Phish and chips please, Jenson Button!
- British F1 driver Jenson Button has taken the wheel of Santander’s Phish & Chips van – serving fish and chips to the public in exchange for phishing emails and SMS phishing texts (smishing)
- The Phish & Chips van has been touring the nation to raise awareness of scam messages – serving over 3,000 portions of fish and chips to the public
- The Phish & Chips van was created after research revealed an estimated 600 million scam attempts were made in the UK over email, text and telephone in the last 12 months – the equivalent of over 1.6 million scam messages each day
British racing driver Jenson Button today swapped the F1 paddock for fried haddock as he took the wheel of Santander’s unique scam-busting Phish & Chips van and served fresh fish and chips to the public in exchange for phishing emails and smishing texts.
As Santander’s brand ambassador, Jenson is throwing his weight behind the bank’s national campaign to help the public avoid being scammed by phishing emails and smishing messages.
Jenson fired up the friers of the Phish & Chips van as it made its appearance in London, following a month-long nationwide tour visiting Manchester, Liverpool, Birmingham, Leicester, Glasgow, Leeds, Cardiff and Bristol.
During the tour, the Phish & Chips van, which accepts payment in the form of phishing emails and smishing texts, has handed out over 3,000 portions of fish and chips to the public, along with a side of advice on avoiding the tricks criminals’ use in their attempts to steal people’s money and identities.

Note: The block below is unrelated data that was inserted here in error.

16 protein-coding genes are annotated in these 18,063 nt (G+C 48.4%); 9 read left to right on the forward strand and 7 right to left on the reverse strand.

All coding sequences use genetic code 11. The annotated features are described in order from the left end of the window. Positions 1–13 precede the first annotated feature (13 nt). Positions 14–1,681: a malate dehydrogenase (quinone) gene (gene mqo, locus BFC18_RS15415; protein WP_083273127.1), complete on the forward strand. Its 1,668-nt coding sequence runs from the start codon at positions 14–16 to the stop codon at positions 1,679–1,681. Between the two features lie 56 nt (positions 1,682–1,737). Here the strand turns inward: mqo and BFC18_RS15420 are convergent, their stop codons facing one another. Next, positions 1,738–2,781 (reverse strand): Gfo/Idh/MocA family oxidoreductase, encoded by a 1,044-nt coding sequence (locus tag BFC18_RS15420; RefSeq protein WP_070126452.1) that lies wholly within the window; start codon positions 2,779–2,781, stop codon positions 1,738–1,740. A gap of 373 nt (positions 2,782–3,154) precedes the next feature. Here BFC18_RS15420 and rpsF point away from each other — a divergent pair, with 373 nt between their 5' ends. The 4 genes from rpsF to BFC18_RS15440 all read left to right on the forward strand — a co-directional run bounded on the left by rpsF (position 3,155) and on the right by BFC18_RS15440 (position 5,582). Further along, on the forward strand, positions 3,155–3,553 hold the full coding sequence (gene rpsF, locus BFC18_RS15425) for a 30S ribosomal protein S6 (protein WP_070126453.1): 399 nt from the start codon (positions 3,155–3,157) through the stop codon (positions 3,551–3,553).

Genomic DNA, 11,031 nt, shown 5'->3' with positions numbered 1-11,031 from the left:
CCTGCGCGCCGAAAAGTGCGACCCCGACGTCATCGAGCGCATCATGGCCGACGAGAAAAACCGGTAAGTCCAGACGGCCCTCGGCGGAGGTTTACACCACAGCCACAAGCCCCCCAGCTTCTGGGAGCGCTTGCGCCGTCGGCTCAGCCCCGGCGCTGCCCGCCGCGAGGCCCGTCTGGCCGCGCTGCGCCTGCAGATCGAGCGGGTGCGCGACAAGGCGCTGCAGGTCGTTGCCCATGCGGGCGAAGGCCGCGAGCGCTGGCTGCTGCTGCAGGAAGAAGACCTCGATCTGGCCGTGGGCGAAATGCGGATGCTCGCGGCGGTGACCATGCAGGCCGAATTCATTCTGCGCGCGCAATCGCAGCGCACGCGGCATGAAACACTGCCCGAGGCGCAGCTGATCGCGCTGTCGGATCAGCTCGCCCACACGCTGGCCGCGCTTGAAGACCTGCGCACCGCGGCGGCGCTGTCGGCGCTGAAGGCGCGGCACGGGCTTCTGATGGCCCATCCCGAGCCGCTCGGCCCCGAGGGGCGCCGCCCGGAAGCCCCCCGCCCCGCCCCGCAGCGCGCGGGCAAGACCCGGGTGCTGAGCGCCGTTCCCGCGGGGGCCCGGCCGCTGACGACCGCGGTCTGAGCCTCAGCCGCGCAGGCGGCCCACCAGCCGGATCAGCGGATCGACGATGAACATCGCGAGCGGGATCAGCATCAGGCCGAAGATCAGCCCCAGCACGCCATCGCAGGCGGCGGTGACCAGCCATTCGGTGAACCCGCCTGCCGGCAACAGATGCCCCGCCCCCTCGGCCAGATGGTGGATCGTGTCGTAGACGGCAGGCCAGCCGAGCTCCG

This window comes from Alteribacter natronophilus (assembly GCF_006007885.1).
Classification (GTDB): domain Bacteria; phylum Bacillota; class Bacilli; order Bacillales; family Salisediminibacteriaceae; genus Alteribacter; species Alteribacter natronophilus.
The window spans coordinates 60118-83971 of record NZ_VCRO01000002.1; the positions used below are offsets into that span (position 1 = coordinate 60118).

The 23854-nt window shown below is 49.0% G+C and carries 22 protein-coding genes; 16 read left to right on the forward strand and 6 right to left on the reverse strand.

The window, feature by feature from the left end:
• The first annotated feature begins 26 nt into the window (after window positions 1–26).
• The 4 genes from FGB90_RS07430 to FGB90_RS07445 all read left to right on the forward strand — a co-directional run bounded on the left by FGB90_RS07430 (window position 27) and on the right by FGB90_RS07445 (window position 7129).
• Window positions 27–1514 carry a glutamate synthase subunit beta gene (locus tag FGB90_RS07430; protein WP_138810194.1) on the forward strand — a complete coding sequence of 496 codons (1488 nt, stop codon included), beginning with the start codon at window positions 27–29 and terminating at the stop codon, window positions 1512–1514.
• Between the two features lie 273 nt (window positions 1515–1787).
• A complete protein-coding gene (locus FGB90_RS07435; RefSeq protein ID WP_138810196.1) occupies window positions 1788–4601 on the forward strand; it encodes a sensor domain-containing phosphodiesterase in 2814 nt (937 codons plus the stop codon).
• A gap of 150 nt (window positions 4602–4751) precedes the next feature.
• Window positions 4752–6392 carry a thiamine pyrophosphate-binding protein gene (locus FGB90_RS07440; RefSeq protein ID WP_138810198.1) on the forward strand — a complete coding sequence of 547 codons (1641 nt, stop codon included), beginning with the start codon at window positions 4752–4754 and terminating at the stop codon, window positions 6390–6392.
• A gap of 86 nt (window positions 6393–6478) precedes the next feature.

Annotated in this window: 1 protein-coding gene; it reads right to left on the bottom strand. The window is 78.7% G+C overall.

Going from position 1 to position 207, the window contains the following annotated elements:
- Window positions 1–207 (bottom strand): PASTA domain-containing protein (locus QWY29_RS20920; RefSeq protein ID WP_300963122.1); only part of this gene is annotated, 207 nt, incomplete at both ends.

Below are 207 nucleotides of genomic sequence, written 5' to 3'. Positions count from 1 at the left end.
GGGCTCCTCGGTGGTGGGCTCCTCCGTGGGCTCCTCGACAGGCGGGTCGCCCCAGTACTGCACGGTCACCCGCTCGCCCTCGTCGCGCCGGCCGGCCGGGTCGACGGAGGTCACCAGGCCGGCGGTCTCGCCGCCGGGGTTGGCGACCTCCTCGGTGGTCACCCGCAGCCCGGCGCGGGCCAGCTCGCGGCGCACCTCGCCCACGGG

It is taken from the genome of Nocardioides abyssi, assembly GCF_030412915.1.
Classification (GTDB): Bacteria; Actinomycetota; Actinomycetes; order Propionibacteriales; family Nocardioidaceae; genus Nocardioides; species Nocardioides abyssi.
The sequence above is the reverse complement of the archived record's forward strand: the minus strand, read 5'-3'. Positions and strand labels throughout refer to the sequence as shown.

On his honorary new role as a scam fighting, itinerant purveyor of fish and chips Jenson Button said: “Being behind the wheel of the Phish and Chip van around London was certainly a different driving experience! It was a lot of fun being part of the tour and serving fish and chips to the public in exchange for their scam emails. It’s been eye opening to see how many people receive these emails every day!”
The Phish & Chips van was created following research showing how the nation is in the grip of a phishing epidemic, with a staggering three quarters (74 per cent) of Britons targeted by scammers with phishing emails, smishing texts and vishing calls. With each person targeted receiving an average of 16 fraudulent emails, texts or calls last year, this means up to 600 million phishing, smishing and vishing attempts potentially took place in the UK in the last 12 months (the equivalent of over 1.6 million scam messages each day).
While ‘phishing’ as a term may have entered the mainstream lexicon, Santander’s research shows that one in seven people don’t know the terms phishing, smishing or vishing at all, while almost three quarters of people are not fully familiar with their meaning.
Reza Attar-Zadeh, Head of Customer Experience at Santander UK, commented: “Santander takes the fight against fraud very seriously – we have seen the life changing impact it can have on people’s lives. Consumer awareness is absolutely key to tackling what is currently one of the biggest threats to the security of people’s finances.
“Our Phish & Chips van is a way of delivering our three key fraud prevention messages in an engaging way while educating people that both banks and consumers have a role to play in keeping the fraudsters at bay.”
In addition to dishing out fish and chips, Santander UK is serving up its top tips and advice on avoiding becoming a victim of phishing scams:
- Never share your Santander One Time Passcode (OTP), PIN number or online banking password with another person, not even Santander staff;
- Never download software or let anyone log on to your computer devices remotely during or after a cold call; and
- Never enter your online banking details after clicking on a link in an email or text message.
Reza Attar-Zadeh added: “Phishing has been around for a number of years, originating with emails that were unsophisticated and obviously fraudulent. However, today phishing emails have evolved. They can appear in inboxes as convincing and genuine communications from consumer brands, but there are signs to look out for such as spelling mistakes, generic greetings rather than your name and suspicious looking email addresses.”